President Barack Obama speaks with the attendees following a meeting Monday in the Oval Office on the executive actions he can take to curb gun violence. Listening to the President, from left: Neil Eggleston, Counsel to the President; Deputy Attorney General Sally Yates; Eric Nguyen, Associate Counsel to the President; Michael Bosworth, Deputy Counsel to the President; Senior Advisor Valerie Jarrett; Attorney General Loretta Lynch; Natalie Quillian, Deputy Assistant to the President, partially hidden behind the Attorney General and FBI Director James Comey.
http://galioninquirer.com/wp-content/uploads/2016/01/web1_whitehouse.jpgPresident Barack Obama speaks with the attendees following a meeting Monday in the Oval Office on the executive actions he can take to curb gun violence. Listening to the President, from left: Neil Eggleston, Counsel to the President; Deputy Attorney General Sally Yates; Eric Nguyen, Associate Counsel to the President; Michael Bosworth, Deputy Counsel to the President; Senior Advisor Valerie Jarrett; Attorney General Loretta Lynch; Natalie Quillian, Deputy Assistant to the President, partially hidden behind the Attorney General and FBI Director James Comey.

By Chris Pugh and Kimberly Gasuras

Galion Inquirer

WHITE HOUSE STATEMENT

ON BENEFITS OF EXECUTIVE

ACTIONS

1. Keep guns out of the wrong hands through background checks.

The Bureau of Alcohol, Tobacco, Firearms and Explosives (ATF) is making clear that it doesn’t matter where you conduct your business—from a store, at gun shows, or over the Internet: If you’re in the business of selling firearms, you must get a license and conduct background checks.

ATF is finalizing a rule to require background checks for people trying to buy some of the most dangerous weapons and other items through a trust, corporation, or other legal entity.

Attorney General Loretta E. Lynch has sent a letter to States highlighting the importance of receiving complete criminal history records and criminal dispositions, information on persons disqualified because of a mental illness, and qualifying crimes of domestic violence.

The Federal Bureau of Investigation (FBI) is overhauling the background check system to make it more effective and efficient. The envisioned improvements include processing background checks 24 hours a day, 7 days a week, and improving notification of local authorities when certain prohibited persons unlawfully attempt to buy a gun. The FBI will hire more than 230 additional examiners and other staff to help process these background checks.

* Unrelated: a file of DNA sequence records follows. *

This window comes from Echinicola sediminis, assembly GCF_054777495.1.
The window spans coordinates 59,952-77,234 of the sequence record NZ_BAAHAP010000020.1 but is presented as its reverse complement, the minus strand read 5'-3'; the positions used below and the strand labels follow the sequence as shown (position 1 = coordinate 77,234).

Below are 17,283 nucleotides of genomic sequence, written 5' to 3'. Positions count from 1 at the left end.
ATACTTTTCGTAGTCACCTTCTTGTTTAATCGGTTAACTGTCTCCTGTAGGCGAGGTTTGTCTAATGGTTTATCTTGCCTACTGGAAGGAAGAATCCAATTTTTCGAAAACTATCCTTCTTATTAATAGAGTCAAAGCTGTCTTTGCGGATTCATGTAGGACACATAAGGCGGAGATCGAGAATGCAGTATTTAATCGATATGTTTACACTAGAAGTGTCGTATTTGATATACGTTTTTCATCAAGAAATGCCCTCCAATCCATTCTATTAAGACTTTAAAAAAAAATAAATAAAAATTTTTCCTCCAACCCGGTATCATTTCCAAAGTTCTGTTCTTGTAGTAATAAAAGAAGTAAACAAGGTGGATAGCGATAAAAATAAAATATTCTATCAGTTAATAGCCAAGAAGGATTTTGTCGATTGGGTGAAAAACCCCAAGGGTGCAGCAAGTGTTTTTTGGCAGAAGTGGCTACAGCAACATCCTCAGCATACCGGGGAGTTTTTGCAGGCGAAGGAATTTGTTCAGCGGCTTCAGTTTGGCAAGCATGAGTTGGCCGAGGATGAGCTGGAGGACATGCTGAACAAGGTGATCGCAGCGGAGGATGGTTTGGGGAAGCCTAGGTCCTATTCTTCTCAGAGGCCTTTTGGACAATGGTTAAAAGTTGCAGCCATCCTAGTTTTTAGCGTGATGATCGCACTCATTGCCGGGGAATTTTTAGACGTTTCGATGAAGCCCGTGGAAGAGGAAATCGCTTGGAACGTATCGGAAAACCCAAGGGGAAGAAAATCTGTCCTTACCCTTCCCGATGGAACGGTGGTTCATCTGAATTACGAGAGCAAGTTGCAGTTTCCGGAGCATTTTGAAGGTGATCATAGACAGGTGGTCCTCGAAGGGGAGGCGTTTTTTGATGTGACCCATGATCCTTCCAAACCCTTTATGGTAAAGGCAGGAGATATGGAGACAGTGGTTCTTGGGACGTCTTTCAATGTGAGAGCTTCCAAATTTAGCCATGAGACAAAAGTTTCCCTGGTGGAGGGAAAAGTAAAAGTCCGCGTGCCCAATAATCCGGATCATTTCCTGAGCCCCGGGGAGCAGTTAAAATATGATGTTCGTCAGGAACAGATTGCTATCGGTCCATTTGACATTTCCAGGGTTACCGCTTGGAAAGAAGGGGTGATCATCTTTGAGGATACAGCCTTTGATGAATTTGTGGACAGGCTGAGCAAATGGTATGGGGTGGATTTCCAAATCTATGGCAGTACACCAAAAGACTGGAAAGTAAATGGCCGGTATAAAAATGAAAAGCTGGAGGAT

2. Make our communities safer from gun violence.

The Attorney General convened a call with U.S. Attorneys around the country to direct federal prosecutors to continue to focus on smart and effective enforcement of our gun laws.

The President’s FY2017 budget will include funding for 200 new ATF agents and investigators to help enforce our gun laws.

ATF has established an Internet Investigation Center to track illegal online firearms trafficking and is dedicating $4 million and additional personnel to enhance the National Integrated Ballistics Information Network.

ATF is finalizing a rule to ensure that dealers who ship firearms notify law enforcement if their guns are lost or stolen in transit.

The Attorney General issued a memo encouraging every U.S. Attorney’s Office to renew domestic violence outreach efforts.

3. Increase mental health treatment and reporting to the background check system.

The Administration is proposing a new $500 million investment to increase access to mental health care.

The Social Security Administration has indicated that it will begin the rulemaking process to include information in the background check system about beneficiaries who are prohibited from possessing a firearm for mental health reasons.

The Department of Health and Human Services is finalizing a rule to remove unnecessary legal barriers preventing States from reporting relevant information about people prohibited from possessing a gun for specific mental health reasons.

4. Shape the future of gun safety technology.

The President has directed the Departments of Defense, Justice, and Homeland Security to conduct or sponsor research into gun safety technology.

The President has also directed the departments to review the availability of smart gun technology on a regular basis, and to explore potential ways to further its use and development to more broadly improve gun safety.

Congress should support the President’s request for resources for 200 new ATF agents and investigators to help enforce our gun laws, as well as a new $500 million investment to address mental health issues.

– whitehouse.gov